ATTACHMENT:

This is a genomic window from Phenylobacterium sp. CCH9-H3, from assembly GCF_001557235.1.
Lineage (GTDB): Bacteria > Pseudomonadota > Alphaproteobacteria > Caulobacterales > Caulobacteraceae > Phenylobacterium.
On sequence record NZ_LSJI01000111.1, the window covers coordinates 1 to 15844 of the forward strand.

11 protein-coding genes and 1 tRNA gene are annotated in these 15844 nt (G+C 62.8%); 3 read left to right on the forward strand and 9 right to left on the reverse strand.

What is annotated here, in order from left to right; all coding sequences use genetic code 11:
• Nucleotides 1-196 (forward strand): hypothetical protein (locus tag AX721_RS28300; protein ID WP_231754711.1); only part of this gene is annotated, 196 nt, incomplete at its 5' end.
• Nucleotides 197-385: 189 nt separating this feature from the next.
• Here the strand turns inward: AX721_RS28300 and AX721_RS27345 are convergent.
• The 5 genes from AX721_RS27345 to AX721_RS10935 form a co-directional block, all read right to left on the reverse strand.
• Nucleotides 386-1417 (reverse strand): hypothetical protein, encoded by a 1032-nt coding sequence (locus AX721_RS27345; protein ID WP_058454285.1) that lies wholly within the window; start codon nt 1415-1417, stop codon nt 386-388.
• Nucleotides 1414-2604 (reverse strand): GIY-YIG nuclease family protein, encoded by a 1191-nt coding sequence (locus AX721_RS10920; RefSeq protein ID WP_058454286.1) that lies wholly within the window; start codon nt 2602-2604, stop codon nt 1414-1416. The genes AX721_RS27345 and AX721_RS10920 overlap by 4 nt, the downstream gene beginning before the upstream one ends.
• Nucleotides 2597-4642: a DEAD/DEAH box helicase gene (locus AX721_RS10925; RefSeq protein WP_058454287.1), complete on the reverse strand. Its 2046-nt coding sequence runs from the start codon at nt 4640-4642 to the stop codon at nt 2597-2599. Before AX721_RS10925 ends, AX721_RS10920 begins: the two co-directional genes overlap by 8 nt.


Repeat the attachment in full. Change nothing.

This is a genomic window from Phenylobacterium sp. CCH9-H3, from assembly GCF_001557235.1.
Lineage (GTDB): Bacteria > Pseudomonadota > Alphaproteobacteria > Caulobacterales > Caulobacteraceae > Phenylobacterium.
On sequence record NZ_LSJI01000111.1, the window covers coordinates 1 to 15844 of the forward strand.

11 protein-coding genes and 1 tRNA gene are annotated in these 15844 nt (G+C 62.8%); 3 read left to right on the forward strand and 9 right to left on the reverse strand.

What is annotated here, in order from left to right; all coding sequences use genetic code 11:
• Nucleotides 1-196 (forward strand): hypothetical protein (locus tag AX721_RS28300; protein ID WP_231754711.1); only part of this gene is annotated, 196 nt, incomplete at its 5' end.
• Nucleotides 197-385: 189 nt separating this feature from the next.
• Here the strand turns inward: AX721_RS28300 and AX721_RS27345 are convergent.
• The 5 genes from AX721_RS27345 to AX721_RS10935 form a co-directional block, all read right to left on the reverse strand.
• Nucleotides 386-1417 (reverse strand): hypothetical protein, encoded by a 1032-nt coding sequence (locus AX721_RS27345; protein ID WP_058454285.1) that lies wholly within the window; start codon nt 1415-1417, stop codon nt 386-388.
• Nucleotides 1414-2604 (reverse strand): GIY-YIG nuclease family protein, encoded by a 1191-nt coding sequence (locus AX721_RS10920; RefSeq protein ID WP_058454286.1) that lies wholly within the window; start codon nt 2602-2604, stop codon nt 1414-1416. The genes AX721_RS27345 and AX721_RS10920 overlap by 4 nt, the downstream gene beginning before the upstream one ends.
• Nucleotides 2597-4642: a DEAD/DEAH box helicase gene (locus AX721_RS10925; RefSeq protein WP_058454287.1), complete on the reverse strand. Its 2046-nt coding sequence runs from the start codon at nt 4640-4642 to the stop codon at nt 2597-2599. Before AX721_RS10925 ends, AX721_RS10920 begins: the two co-directional genes overlap by 8 nt.